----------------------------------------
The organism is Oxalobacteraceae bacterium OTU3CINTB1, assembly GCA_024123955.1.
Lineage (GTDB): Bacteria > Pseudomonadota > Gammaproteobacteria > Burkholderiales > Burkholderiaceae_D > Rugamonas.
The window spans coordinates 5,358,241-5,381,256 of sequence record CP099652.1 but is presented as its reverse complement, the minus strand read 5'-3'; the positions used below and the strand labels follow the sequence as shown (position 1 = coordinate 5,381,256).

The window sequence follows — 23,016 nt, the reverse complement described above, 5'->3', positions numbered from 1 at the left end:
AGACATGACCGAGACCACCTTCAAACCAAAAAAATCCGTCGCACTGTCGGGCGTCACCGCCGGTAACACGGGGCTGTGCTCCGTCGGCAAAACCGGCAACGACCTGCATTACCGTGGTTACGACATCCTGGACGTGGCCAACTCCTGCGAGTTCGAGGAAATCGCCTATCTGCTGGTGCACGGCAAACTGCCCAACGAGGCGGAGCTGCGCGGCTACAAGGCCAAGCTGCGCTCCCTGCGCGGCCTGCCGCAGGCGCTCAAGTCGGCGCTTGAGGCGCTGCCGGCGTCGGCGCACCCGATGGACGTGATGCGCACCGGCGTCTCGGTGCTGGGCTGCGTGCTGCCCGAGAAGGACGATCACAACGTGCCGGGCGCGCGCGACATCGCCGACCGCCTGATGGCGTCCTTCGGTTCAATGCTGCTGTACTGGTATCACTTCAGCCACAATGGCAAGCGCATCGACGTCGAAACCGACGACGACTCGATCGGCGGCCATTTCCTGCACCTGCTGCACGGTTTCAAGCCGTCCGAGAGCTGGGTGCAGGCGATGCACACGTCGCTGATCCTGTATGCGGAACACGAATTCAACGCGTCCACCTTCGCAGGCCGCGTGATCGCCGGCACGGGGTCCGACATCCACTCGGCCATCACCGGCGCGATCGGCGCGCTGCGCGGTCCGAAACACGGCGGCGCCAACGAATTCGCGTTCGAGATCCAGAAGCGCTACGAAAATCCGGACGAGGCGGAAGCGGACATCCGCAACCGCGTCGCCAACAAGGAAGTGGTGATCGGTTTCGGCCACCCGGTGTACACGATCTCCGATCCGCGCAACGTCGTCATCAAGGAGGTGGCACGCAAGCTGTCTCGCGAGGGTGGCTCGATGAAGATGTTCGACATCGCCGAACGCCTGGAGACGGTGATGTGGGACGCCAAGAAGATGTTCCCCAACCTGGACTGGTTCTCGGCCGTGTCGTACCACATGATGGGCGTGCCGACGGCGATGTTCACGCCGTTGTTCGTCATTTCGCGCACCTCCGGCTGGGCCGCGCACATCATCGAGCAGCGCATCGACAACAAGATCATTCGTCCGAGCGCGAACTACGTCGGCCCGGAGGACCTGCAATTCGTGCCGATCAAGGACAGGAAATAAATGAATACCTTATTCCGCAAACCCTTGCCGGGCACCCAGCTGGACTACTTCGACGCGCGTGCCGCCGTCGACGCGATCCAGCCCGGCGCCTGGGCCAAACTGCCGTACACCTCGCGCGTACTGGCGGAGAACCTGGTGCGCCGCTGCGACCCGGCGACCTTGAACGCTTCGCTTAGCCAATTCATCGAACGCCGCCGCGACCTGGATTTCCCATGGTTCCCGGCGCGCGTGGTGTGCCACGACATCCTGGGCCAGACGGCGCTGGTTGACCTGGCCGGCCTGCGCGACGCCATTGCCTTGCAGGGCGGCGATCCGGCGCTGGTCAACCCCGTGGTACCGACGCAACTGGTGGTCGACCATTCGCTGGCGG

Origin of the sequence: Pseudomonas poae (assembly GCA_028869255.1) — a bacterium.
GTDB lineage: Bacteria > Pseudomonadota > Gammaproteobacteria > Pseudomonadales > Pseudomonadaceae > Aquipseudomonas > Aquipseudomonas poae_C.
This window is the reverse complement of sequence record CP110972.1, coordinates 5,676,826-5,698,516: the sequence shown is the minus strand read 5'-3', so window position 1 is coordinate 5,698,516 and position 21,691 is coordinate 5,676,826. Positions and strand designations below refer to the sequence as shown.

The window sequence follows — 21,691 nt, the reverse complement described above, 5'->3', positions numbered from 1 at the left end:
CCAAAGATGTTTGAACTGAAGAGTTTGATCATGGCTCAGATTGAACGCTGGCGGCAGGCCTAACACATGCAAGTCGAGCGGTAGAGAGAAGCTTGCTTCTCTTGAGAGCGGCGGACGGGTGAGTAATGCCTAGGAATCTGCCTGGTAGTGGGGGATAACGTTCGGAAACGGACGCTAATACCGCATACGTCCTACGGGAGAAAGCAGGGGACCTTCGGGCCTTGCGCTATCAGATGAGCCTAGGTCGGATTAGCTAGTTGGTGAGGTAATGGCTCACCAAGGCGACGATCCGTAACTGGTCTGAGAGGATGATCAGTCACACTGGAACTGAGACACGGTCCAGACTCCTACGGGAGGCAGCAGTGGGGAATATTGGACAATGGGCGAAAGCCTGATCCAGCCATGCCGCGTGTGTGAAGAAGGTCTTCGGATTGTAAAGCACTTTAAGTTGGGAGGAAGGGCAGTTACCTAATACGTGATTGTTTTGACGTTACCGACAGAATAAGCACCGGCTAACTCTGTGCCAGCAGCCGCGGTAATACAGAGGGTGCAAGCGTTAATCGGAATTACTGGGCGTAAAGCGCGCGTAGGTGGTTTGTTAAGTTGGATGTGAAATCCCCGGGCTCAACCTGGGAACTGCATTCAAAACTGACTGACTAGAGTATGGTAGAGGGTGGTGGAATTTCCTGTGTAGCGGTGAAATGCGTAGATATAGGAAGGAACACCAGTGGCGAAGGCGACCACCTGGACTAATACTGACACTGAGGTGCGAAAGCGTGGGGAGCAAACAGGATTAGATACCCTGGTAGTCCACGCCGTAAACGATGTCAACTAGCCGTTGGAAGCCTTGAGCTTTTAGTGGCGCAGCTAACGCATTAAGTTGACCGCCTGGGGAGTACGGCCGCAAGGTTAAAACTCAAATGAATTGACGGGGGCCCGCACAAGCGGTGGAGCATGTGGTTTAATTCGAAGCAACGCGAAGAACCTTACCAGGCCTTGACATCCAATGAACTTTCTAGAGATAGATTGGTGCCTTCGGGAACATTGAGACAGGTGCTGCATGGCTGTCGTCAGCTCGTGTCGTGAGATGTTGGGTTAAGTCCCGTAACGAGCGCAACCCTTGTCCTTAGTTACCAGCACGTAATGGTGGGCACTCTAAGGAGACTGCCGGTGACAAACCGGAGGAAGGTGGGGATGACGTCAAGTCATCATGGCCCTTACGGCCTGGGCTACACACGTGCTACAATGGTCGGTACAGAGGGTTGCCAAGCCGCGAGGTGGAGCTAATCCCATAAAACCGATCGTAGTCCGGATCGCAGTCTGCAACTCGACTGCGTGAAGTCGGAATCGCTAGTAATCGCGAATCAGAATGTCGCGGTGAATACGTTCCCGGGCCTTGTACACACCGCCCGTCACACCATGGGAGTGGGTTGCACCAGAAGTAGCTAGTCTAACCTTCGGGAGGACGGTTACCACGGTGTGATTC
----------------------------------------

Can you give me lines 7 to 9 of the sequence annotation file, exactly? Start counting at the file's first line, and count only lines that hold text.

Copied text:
GTDB lineage: Bacteria > Pseudomonadota > Gammaproteobacteria > Pseudomonadales > Pseudomonadaceae > Aquipseudomonas > Aquipseudomonas poae_C.
This window is the reverse complement of sequence record CP110972.1, coordinates 5,676,826-5,698,516: the sequence shown is the minus strand read 5'-3', so window position 1 is coordinate 5,698,516 and position 21,691 is coordinate 5,676,826. Positions and strand designations below refer to the sequence as shown.

The window sequence follows — 21,691 nt, the reverse complement described above, 5'->3', positions numbered from 1 at the left end: